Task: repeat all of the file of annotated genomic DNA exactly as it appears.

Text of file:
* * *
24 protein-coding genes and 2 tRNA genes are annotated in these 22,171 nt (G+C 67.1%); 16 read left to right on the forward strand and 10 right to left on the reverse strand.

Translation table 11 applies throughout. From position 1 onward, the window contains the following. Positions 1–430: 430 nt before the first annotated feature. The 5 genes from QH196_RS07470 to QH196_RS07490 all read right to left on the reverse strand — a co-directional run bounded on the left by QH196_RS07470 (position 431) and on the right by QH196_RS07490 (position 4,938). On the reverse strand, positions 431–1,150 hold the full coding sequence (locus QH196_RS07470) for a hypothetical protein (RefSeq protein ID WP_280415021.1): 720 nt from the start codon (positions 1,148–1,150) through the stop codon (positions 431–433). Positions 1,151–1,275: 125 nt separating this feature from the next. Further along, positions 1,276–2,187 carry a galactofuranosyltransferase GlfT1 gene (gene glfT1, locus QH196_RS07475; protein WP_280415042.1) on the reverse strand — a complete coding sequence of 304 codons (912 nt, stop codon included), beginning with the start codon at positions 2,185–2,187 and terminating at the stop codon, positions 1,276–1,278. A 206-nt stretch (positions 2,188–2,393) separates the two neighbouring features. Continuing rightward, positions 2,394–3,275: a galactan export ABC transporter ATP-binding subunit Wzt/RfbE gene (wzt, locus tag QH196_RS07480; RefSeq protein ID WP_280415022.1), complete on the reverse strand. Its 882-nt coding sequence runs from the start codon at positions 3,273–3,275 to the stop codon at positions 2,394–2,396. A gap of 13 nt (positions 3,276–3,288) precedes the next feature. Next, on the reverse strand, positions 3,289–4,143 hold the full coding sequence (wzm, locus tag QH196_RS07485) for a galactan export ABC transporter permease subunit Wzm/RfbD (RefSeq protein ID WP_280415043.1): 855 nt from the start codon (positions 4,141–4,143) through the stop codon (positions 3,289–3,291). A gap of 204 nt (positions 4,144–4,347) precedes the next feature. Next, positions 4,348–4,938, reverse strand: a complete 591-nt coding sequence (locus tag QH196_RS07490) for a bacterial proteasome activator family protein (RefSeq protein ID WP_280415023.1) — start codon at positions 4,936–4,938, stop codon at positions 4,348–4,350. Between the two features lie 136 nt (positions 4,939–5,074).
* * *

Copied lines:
24 protein-coding genes and 2 tRNA genes are annotated in these 22,171 nt (G+C 67.1%); 16 read left to right on the forward strand and 10 right to left on the reverse strand.

Translation table 11 applies throughout. From position 1 onward, the window contains the following. Positions 1–430: 430 nt before the first annotated feature. The 5 genes from QH196_RS07470 to QH196_RS07490 all read right to left on the reverse strand — a co-directional run bounded on the left by QH196_RS07470 (position 431) and on the right by QH196_RS07490 (position 4,938). On the reverse strand, positions 431–1,150 hold the full coding sequence (locus QH196_RS07470) for a hypothetical protein (RefSeq protein ID WP_280415021.1): 720 nt from the start codon (positions 1,148–1,150) through the stop codon (positions 431–433). Positions 1,151–1,275: 125 nt separating this feature from the next. Further along, positions 1,276–2,187 carry a galactofuranosyltransferase GlfT1 gene (gene glfT1, locus QH196_RS07475; protein WP_280415042.1) on the reverse strand — a complete coding sequence of 304 codons (912 nt, stop codon included), beginning with the start codon at positions 2,185–2,187 and terminating at the stop codon, positions 1,276–1,278. A 206-nt stretch (positions 2,188–2,393) separates the two neighbouring features. Continuing rightward, positions 2,394–3,275: a galactan export ABC transporter ATP-binding subunit Wzt/RfbE gene (wzt, locus tag QH196_RS07480; RefSeq protein ID WP_280415022.1), complete on the reverse strand. Its 882-nt coding sequence runs from the start codon at positions 3,273–3,275 to the stop codon at positions 2,394–2,396. A gap of 13 nt (positions 3,276–3,288) precedes the next feature. Next, on the reverse strand, positions 3,289–4,143 hold the full coding sequence (wzm, locus tag QH196_RS07485) for a galactan export ABC transporter permease subunit Wzm/RfbD (RefSeq protein ID WP_280415043.1): 855 nt from the start codon (positions 4,141–4,143) through the stop codon (positions 3,289–3,291). A gap of 204 nt (positions 4,144–4,347) precedes the next feature. Next, positions 4,348–4,938, reverse strand: a complete 591-nt coding sequence (locus tag QH196_RS07490) for a bacterial proteasome activator family protein (RefSeq protein ID WP_280415023.1) — start codon at positions 4,936–4,938, stop codon at positions 4,348–4,350. Between the two features lie 136 nt (positions 4,939–5,074).